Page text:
- Monday saw the release of the 2018 Corruption Perceptions Index, ranking countries according to perceived levels of corruption
- The index pointed out the somewhat obvious - corruption is on the increase in South Africa
- South Africa ranked below neighbouring Botswana and Namibia as well as Rwanda
The recently released 2018 Corruption Perceptions Index confirmed what South Africa's worst suspicious - corruption is on the rise.
Of the sub-Saharan African nations, SA ranked 9th place, an indication that perceptions of corruption remained high.
The index is complied by Transparency International and rates 180 countries and territories by the level of public sector corruption that is perceived. The index uses a scale of 0 to 100, where 100 is extremely clean and 0 is highly corrupt.
For the 2018 period, the index found that the number of countries scoring under 50 constituted more than two-thirds, with an average rating of 43.
The score for South Africa dropped down from 45 (2017) to 43 for the past year.
Seychelles enjoyed a ranking of 28th worldwide, with a score of 66 (the highest in the region) followed by Botswana, Cape Verde, Rwanda, Namibia, Mauritius, Principe, and Senegal.
Out of the 180 countries and territories surveyed, South Africa came in 73rd.
Transparency International revealed that sub-Saharan Africa remained the worst performing region, adding that governments had failed to implement anti-corruption commitments to achieve any real progress:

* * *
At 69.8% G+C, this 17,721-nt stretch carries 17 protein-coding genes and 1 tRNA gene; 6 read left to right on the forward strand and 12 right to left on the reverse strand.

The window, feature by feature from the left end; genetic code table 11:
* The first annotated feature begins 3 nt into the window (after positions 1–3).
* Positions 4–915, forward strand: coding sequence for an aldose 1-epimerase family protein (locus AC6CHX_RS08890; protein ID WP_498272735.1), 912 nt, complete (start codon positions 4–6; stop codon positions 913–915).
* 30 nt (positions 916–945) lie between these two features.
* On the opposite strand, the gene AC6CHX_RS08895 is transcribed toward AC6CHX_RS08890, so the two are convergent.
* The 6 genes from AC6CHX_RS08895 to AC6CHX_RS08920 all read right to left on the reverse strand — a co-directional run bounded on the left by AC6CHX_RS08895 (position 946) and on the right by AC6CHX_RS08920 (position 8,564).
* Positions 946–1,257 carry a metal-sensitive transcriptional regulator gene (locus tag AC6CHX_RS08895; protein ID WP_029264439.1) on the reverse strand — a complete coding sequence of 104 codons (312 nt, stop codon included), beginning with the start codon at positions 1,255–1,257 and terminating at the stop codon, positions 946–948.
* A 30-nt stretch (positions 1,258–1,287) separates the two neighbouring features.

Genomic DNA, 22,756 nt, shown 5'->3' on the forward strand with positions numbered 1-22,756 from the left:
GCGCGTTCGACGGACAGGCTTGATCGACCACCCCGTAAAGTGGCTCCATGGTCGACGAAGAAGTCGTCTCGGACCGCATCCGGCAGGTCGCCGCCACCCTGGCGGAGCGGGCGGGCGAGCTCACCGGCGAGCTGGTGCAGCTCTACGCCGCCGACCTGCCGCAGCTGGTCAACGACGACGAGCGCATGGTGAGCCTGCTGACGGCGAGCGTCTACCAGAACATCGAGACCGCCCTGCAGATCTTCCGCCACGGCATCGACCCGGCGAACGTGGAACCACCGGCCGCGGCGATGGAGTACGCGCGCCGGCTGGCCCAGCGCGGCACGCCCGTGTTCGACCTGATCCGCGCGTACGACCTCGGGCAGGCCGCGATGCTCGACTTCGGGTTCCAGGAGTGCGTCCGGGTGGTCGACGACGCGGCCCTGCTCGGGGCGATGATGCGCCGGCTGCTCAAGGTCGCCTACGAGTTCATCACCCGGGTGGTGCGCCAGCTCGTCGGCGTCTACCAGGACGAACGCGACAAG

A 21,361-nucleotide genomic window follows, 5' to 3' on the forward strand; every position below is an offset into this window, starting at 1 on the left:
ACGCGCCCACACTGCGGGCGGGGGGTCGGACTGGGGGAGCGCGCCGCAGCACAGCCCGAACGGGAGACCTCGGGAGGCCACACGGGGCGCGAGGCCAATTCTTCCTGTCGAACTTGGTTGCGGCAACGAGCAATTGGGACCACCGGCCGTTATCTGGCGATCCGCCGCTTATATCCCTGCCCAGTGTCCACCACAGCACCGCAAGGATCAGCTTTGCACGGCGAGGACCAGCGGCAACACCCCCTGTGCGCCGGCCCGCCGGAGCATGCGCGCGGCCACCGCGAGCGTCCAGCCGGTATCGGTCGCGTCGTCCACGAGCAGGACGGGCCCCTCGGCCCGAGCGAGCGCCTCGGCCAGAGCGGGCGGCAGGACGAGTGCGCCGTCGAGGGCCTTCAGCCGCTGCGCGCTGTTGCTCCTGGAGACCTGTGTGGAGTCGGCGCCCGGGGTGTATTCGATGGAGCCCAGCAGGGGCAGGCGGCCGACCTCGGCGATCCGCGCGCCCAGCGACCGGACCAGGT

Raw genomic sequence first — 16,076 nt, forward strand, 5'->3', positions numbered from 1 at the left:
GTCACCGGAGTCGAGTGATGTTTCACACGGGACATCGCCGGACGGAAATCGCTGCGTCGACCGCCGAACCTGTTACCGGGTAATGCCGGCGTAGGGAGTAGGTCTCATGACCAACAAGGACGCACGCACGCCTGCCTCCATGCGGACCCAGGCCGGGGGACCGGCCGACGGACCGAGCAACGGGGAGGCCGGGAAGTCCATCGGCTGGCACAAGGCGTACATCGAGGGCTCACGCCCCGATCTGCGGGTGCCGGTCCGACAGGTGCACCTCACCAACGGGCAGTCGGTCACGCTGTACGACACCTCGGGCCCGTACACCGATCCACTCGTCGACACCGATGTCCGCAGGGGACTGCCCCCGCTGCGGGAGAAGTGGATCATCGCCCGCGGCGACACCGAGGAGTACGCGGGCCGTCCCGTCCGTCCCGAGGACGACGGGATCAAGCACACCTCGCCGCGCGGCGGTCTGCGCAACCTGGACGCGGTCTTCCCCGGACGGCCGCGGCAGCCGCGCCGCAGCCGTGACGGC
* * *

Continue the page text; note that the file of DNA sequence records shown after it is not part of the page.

A region with stark political and socio-economic contrasts and long-standing challenges, many of its countries struggle with ineffective institutions and weak democratic values, which threaten anti-corruption efforts.
The organisation revealed that, despite stagnation in the region, there had been a few promising political developments in South Africa, Angola, Botswana, Kenya and Nigeria:
In South Africa, citizen engagement and various official inquiries into official abuses are positive steps, while new leadership in Angola provides hope for anti-corruption reforms.
Executive Director of Corruption Watch, David Lewis, commented that SA's experience of state capture was a textbook example of the co-relation between corruption and the undermining of democracy:
For example, we have seen how in order to loot public funds, the perpetrators have had to undermine those key pillars of democracy that are responsible for holding those in power to account.
However, according to Lewis, civil society organisations, the media, and the courts have all played critical roles in the fight against state capture.
According to TimesLIVE, countries like Seychelles and Botswana both enjoyed relatively well-functioning democratic and governance systems. These systems have naturally contributed to their healthy spot on the index.
Corruption Watch commented that the country already possessed many of these characteristics, as well as an independent media and provision for civil society, yet had not enjoyed an improvement in score:
Once again, one would have to point to the persistent failure of our criminal justice institutions to impose consequences upon corrupt individuals.
Briefly.co.za recently reported how the Western Cape Premier, Helen Zille, has threatened to organise a tax revolt should those implicated in state capture by the Zondo Commission not be prosecuted in due course.
One can be forgiven for assuming that Zille is just as wary of the continuous corruption plighting South Africa.
Enjoyed reading our story? Download BRIEFLY's news app on Google Play now and stay up-to-date with major South African news!